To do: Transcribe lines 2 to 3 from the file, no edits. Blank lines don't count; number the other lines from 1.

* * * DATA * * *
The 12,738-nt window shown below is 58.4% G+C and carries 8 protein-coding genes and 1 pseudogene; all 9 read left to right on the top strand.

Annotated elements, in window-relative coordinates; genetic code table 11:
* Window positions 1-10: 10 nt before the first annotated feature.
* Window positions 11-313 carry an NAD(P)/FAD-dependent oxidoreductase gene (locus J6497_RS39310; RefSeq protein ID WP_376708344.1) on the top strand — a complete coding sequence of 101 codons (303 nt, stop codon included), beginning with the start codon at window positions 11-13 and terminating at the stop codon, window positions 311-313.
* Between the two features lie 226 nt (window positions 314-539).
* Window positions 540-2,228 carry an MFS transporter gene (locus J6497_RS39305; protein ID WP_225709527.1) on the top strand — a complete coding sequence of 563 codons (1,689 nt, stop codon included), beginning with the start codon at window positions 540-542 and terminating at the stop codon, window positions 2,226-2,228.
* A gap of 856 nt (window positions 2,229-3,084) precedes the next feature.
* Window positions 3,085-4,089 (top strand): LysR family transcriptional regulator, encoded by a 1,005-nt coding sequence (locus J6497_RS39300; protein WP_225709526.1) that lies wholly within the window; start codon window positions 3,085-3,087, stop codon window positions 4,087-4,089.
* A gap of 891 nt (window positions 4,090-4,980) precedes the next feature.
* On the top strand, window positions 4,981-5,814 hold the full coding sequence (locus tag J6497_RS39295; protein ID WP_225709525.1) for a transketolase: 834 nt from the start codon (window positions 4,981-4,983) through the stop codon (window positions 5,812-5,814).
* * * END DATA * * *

Annotated elements, in window-relative coordinates; genetic code table 11:
* Window positions 1-10: 10 nt before the first annotated feature.